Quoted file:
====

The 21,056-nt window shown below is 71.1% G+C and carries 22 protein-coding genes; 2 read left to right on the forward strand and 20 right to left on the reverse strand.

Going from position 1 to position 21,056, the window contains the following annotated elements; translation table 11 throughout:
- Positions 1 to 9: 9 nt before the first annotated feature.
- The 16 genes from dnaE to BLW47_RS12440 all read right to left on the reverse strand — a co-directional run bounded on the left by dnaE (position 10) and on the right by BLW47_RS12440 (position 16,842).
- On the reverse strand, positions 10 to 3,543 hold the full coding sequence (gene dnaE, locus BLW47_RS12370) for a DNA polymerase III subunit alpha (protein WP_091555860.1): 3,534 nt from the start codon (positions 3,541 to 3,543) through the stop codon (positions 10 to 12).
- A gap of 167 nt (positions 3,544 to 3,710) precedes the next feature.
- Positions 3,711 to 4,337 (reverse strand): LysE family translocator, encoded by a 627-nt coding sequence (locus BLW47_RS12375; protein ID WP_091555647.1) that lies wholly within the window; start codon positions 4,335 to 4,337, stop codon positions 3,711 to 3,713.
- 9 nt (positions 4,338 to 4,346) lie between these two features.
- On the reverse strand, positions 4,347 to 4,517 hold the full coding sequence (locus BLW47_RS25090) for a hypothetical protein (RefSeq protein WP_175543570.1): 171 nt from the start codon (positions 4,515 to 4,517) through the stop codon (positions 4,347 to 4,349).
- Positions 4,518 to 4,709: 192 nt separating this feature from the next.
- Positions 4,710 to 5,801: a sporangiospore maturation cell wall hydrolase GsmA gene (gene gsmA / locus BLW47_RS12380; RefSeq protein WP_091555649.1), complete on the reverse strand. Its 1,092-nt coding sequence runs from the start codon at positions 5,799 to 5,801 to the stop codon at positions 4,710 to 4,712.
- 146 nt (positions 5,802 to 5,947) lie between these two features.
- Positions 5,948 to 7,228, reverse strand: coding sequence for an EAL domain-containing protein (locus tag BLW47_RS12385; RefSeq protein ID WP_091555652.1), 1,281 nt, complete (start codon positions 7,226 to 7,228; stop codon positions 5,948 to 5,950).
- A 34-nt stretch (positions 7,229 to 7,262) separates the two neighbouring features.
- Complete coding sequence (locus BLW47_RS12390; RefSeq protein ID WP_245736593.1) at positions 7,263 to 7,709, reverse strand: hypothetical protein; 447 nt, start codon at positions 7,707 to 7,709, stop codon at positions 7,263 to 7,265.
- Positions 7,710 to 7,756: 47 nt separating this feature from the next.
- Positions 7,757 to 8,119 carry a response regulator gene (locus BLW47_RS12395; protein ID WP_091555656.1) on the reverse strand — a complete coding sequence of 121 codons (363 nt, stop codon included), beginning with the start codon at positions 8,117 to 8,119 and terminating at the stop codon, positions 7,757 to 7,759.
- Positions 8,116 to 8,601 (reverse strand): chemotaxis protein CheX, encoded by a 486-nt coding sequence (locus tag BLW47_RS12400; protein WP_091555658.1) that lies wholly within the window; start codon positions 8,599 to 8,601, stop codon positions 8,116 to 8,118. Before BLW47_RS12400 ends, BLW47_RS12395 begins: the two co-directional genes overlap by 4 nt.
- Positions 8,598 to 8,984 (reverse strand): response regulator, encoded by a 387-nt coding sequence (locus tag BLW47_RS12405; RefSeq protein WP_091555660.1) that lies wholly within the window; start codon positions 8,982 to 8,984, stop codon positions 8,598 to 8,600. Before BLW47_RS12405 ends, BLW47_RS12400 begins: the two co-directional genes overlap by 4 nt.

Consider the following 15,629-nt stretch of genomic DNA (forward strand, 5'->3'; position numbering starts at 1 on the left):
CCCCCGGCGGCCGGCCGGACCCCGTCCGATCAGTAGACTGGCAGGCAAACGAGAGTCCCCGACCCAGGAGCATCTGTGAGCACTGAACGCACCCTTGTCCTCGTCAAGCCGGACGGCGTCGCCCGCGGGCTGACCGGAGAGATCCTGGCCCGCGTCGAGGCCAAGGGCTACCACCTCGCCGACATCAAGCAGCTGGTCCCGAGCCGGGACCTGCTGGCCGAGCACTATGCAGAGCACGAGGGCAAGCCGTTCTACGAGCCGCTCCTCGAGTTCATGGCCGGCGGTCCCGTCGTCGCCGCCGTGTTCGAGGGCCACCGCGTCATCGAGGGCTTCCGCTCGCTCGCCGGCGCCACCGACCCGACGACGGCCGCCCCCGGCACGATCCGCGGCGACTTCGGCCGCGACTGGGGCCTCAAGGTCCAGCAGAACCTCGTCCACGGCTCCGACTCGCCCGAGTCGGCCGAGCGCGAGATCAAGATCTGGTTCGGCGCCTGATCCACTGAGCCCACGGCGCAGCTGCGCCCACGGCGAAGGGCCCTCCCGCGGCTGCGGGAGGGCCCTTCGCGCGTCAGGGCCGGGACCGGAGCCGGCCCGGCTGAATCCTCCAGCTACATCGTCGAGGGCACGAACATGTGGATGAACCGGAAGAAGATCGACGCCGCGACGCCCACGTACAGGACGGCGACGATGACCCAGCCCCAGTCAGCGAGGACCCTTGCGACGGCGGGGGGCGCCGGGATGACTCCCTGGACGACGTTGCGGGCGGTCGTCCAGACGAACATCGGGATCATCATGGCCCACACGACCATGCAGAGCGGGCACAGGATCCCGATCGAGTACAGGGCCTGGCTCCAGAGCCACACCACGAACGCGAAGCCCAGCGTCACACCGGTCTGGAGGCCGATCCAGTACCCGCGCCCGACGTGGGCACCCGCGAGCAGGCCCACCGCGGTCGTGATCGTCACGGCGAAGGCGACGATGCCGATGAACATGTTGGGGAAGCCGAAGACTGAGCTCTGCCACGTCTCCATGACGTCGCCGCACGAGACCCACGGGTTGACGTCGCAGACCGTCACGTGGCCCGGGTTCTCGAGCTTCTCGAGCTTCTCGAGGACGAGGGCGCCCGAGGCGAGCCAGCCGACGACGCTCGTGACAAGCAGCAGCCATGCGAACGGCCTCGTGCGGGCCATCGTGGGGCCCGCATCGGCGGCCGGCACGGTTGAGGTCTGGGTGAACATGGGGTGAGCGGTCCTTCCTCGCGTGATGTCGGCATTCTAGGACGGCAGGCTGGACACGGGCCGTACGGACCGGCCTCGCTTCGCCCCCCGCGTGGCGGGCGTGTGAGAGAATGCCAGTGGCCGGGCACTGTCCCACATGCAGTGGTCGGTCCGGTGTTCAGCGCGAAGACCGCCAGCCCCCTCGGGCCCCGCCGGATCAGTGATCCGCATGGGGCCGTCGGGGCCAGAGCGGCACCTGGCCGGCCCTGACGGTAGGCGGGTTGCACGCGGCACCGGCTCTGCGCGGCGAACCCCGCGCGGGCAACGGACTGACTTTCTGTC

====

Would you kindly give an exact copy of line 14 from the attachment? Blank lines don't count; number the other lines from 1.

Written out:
- A 34-nt stretch (positions 7,229 to 7,262) separates the two neighbouring features.